Thursday, 25 June 2009

Is it a sin to section Jesus Christ?

The call came from the local police. They had a 19 year old male in the cells on a Sec.136. He had been found walking the streets in the middle of the night stark naked. When asked to give his name, he told them that he was Jesus Christ.

I spoke to his mother on the phone to get some background. She told me that he had been involved in a car accident a year ago in which his friend was killed. He subsequently became involved in a local evangelical Christian church. He had successfully completed his “A” Levels and then spent his gap year travelling around Asia. He was due to go to University in a few weeks time. He had no history of mental illness, but his mother told me that he was a regular user of cannabis, ecstasy and PCP, and that he had been behaving increasingly oddly over the previous few days.

I went out to assess him. The consultant, the duty GP and I crammed into his cell to see him, as he refused to come out to the interview room. Martin was sitting cross-legged on the floor, completely naked. He had refused all attempts to cover him. He was wearing handcuffs, having refused to allow the police to remove them.

He smiled beatifically at me as I entered, blessed me and told me that he forgave me for my sins. I thanked him and asked him why we would not let the police take the handcuffs off.

“Martin needs to be punished,” he answered. “I am Jesus, the Second Coming. My Dad is God. I am presently inhabiting Martin’s body, as he was killed in a car accident a year ago. Martin is the spawn of Satan, you see.”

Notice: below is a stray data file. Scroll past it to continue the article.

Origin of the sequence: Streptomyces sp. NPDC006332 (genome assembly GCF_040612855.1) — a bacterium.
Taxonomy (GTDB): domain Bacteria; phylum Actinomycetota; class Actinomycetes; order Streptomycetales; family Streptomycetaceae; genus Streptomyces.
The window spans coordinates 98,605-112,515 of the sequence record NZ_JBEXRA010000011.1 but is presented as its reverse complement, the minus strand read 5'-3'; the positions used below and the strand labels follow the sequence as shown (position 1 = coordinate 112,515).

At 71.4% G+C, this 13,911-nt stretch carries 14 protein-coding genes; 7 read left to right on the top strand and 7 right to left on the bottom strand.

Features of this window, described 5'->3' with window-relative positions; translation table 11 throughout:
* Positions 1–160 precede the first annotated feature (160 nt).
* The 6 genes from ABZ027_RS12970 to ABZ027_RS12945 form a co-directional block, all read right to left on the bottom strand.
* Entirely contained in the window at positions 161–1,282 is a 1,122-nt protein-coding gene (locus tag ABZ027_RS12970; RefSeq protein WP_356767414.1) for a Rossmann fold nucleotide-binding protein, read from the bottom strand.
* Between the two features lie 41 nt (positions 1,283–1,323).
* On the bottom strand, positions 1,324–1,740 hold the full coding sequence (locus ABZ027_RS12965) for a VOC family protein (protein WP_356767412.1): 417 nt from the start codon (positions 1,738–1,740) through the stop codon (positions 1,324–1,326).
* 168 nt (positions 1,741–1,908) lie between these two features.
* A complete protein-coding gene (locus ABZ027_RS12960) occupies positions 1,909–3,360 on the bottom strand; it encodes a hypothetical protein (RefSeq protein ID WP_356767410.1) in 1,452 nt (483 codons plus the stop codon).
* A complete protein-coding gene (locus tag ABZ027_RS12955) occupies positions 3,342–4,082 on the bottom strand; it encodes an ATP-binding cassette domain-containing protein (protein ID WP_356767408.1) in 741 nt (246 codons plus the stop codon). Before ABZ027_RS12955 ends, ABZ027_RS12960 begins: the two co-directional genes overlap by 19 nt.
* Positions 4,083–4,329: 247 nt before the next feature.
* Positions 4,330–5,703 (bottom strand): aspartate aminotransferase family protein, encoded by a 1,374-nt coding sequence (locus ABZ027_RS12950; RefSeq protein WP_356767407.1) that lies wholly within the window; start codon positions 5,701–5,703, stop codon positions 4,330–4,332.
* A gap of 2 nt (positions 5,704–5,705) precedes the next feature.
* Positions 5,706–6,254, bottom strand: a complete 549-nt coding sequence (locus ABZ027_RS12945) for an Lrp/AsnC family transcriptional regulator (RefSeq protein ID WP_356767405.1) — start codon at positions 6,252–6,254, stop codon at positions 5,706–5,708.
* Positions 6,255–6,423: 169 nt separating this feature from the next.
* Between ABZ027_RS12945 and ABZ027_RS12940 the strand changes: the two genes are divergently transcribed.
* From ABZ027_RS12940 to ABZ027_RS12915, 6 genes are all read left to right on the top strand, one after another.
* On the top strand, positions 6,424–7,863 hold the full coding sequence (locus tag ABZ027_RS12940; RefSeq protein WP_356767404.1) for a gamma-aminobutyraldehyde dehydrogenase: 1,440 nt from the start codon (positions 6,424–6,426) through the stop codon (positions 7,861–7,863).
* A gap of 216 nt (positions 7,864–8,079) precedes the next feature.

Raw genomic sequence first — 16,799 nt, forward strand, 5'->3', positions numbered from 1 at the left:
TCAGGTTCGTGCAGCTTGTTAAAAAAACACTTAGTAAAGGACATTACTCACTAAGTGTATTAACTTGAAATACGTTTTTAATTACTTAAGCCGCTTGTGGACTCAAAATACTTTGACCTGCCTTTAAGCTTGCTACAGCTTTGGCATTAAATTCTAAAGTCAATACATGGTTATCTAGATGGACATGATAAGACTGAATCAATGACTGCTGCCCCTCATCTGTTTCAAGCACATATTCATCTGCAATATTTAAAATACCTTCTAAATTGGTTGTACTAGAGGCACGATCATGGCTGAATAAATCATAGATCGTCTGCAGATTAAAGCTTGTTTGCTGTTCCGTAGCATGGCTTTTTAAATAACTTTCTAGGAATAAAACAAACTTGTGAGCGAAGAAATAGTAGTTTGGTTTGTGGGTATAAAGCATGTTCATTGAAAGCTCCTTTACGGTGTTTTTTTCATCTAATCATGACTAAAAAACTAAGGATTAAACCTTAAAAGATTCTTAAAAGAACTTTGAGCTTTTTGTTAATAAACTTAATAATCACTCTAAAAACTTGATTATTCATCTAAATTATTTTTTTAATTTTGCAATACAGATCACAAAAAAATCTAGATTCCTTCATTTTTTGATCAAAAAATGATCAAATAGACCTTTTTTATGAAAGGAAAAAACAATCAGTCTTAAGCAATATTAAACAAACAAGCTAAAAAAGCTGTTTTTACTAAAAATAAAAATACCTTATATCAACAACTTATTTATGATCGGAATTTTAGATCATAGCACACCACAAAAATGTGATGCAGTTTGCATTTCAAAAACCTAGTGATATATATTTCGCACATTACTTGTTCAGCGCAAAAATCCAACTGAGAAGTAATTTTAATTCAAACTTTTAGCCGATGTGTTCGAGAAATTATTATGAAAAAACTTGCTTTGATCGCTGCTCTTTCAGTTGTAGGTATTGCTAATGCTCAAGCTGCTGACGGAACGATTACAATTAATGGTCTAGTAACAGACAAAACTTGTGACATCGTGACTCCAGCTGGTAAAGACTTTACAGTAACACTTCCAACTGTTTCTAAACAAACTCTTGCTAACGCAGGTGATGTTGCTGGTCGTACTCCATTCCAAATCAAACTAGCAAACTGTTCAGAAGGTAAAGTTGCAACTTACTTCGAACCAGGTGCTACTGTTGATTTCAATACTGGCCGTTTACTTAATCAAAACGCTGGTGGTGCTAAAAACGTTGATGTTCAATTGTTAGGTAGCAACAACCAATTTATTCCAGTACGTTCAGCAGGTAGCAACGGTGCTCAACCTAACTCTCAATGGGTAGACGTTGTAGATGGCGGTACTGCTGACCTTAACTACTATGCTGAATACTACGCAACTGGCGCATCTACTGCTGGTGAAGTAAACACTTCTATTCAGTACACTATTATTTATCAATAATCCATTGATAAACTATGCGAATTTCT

“That’s interesting,” I said. “The problem I have is this. I have several times seen people who thought they were Jesus Christ, and they have invariably turned out not to be.”

He considered this, the smile faltering momentarily on his face. Then the sunny smile reappeared and he said, “I’ll prove it to you, my son. I have many powers. I can read your thoughts.”

“Okay, so what am I thinking right now?”

He studied me for a while, then replied: “You’re thinking I’m crazy.”

“Well,” I said, “that really is uncanny.”

We left him in his cell in order to discuss our conclusions. Although he had no previous history of mental illness, it was clear that he was psychotic. It was possible that this had been triggered by drug use, and that the car accident may have contributed to this episode. However, he was so florid there was no option but to detain him under Sec.2 MHA for further assessment.

I returned to Martin’s cell to inform him what was happening. He turned his awesome smile on me as I explained.

“I have made an application for your detention in hospital under Sec.2 of the Mental Health Act. This means you will be detained for up to 28 days. I had to make this decison based on the balance of probabilities: what is more likely, that you are indeed Jesus Christ, as you say, or that you are mentally ill. I am afraid that it is more likely that you are mentally ill than that you are the Second Coming. You do have the right to appeal against this decision.”

His smile completely left his face and was replaced with a poisonous glare. For the first time during the assessment, he appeared to be irritated.

“I died on the fucking cross for you!” he snarled as I left the cell.

A happy ending: Martin made a rapid recovery in hospital. He probably did have a drug induced psychosis. He went to university as planned.

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